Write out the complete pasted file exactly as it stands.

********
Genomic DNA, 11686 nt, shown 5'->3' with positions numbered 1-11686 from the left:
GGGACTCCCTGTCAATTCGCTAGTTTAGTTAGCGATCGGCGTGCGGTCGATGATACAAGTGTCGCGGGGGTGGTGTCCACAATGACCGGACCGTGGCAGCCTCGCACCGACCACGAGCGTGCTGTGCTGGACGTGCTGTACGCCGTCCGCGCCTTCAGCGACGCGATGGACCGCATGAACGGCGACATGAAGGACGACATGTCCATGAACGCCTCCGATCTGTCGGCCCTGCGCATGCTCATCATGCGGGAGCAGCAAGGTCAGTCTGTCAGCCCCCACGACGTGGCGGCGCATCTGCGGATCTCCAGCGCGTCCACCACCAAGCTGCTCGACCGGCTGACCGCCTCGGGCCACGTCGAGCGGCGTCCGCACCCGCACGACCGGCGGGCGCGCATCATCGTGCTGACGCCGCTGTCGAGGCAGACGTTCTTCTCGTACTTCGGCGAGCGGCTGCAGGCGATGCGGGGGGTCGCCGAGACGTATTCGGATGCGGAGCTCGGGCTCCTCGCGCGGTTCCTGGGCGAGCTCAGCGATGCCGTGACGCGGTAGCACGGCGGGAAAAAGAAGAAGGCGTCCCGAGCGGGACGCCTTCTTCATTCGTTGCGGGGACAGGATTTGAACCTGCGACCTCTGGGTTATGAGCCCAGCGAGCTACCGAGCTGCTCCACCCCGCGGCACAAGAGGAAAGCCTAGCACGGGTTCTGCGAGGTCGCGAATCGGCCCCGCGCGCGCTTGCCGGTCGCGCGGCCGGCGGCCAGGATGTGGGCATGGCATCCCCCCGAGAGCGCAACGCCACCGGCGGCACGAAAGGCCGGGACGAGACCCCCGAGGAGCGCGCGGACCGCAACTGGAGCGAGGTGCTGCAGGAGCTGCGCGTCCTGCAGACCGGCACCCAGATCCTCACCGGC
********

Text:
Genomic DNA, 11686 nt, shown 5'->3' with positions numbered 1-11686 from the left:
GGGACTCCCTGTCAATTCGCTAGTTTAGTTAGCGATCGGCGTGCGGTCGATGATACAAGTGTCGCGGGGGTGGTGTCCACAATGACCGGACCGTGGCAGCCTCGCACCGACCACGAGCGTGCTGTGCTGGACGTGCTGTACGCCGTCCGCGCCTTCAGCGACGCGATGGACCGCATGAACGGCGACATGAAGGACGACATGTCCATGAACGCCTCCGATCTGTCGGCCCTGCGCATGCTCATCATGCGGGAGCAGCAAGGTCAGTCTGTCAGCCCCCACGACGTGGCGGCGCATCTGCGGATCTCCAGCGCGTCCACCACCAAGCTGCTCGACCGGCTGACCGCCTCGGGCCACGTCGAGCGGCGTCCGCACCCGCACGACCGGCGGGCGCGCATCATCGTGCTGACGCCGCTGTCGAGGCAGACGTTCTTCTCGTACTTCGGCGAGCGGCTGCAGGCGATGCGGGGGGTCGCCGAGACGTATTCGGATGCGGAGCTCGGGCTCCTCGCGCGGTTCCTGGGCGAGCTCAGCGATGCCGTGACGCGGTAGCACGGCGGGAAAAAGAAGAAGGCGTCCCGAGCGGGACGCCTTCTTCATTCGTTGCGGGGACAGGATTTGAACCTGCGACCTCTGGGTTATGAGCCCAGCGAGCTACCGAGCTGCTCCACCCCGCGGCACAAGAGGAAAGCCTAGCACGGGTTCTGCGAGGTCGCGAATCGGCCCCGCGCGCGCTTGCCGGTCGCGCGGCCGGCGGCCAGGATGTGGGCATGGCATCCCCCCGAGAGCGCAACGCCACCGGCGGCACGAAAGGCCGGGACGAGACCCCCGAGGAGCGCGCGGACCGCAACTGGAGCGAGGTGCTGCAGGAGCTGCGCGTCCTGCAGACCGGCACCCAGATCCTCACCGGC